Yes, frequently the story treats player characters as if they're the solitary individuals in the game and everyone else doesn't count. That's problematic. But even if you can't really talk about the specifics of your quests against Drakuru in World of Warcraft, you can still talk about having an enemy among the Scourge that tried to recruit you. You can build in around the spaces in that story, file off enough details to make it individual, and base your roleplaying on that.

Players should not be primarily responsible for creating stories in games. The results are poor, the cost is high, and the benefits are negligible compared to a well-crafted storyline already in place.

This is one of those issues that I imagine people have their own strong views about, so I encourage people to comment below or via mail to eliot@massively.com. Next week, for the final column of this year, I'm going to turn around and do what I love to do with these sorts of columns: undermine everything I said here.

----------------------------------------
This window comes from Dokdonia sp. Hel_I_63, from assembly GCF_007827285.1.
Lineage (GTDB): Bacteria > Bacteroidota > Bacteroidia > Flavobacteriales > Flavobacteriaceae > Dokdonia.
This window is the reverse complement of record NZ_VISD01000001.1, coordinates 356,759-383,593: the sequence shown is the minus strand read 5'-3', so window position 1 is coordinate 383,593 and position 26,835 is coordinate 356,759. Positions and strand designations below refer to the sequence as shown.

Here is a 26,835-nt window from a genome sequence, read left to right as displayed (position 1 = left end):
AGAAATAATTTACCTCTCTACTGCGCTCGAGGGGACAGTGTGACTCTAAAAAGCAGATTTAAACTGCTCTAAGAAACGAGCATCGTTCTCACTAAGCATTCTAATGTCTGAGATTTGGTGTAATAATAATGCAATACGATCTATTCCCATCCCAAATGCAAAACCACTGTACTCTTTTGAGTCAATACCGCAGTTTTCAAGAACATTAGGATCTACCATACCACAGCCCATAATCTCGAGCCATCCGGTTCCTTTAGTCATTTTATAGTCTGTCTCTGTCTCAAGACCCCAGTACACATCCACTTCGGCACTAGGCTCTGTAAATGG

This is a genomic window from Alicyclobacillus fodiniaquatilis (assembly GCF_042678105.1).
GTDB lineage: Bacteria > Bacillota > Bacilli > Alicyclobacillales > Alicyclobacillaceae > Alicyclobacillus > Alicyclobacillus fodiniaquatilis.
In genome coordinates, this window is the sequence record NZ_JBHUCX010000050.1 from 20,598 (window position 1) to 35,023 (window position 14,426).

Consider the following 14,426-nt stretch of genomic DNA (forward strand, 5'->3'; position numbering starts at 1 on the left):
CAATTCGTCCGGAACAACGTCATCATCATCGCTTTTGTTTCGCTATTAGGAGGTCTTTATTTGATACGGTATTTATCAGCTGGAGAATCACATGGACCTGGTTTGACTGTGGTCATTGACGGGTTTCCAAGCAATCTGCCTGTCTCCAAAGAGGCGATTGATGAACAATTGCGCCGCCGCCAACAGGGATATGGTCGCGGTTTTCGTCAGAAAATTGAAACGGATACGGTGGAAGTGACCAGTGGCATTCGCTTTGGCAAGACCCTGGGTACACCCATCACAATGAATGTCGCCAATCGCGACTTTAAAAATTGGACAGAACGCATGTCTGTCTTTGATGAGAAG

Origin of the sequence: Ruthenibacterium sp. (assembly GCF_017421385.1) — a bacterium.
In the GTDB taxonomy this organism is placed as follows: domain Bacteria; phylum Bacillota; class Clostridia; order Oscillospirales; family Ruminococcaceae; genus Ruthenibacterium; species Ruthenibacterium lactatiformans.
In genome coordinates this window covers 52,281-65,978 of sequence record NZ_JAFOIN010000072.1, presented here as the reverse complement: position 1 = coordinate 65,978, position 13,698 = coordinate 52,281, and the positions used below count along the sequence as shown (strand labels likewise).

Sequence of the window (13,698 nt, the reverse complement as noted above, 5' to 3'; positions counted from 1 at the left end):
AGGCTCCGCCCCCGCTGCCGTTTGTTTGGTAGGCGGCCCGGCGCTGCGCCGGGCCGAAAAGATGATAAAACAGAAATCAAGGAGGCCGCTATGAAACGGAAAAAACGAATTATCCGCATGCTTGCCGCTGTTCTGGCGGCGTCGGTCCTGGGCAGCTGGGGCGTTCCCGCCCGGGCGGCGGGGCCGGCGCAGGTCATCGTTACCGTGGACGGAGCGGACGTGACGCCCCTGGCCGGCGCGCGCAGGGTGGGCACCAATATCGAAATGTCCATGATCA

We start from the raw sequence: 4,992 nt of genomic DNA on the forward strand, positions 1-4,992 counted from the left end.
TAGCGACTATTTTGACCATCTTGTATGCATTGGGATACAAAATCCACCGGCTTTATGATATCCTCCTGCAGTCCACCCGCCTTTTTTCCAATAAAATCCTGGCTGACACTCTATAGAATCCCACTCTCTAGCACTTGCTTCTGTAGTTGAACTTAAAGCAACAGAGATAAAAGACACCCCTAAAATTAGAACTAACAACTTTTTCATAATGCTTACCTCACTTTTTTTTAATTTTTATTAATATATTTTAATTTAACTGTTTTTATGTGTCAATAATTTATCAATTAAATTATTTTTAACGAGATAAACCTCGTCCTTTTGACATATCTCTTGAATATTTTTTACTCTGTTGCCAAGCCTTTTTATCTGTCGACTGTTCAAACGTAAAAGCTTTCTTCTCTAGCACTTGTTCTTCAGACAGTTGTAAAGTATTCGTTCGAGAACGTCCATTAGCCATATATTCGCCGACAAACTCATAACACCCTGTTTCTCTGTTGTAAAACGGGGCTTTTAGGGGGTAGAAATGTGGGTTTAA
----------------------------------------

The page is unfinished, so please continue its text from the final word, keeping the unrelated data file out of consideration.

Every Friday, Eliot Lefebvre fills a column up with excellent advice on investing money, writing award-winning novels, and being elected to public office. Then he removes all of that, and you're left with Storyboard, which focuses on roleplaying in MMOs. It won't help you get elected, but it will help you pretend you did.

This article was originally published on Massively.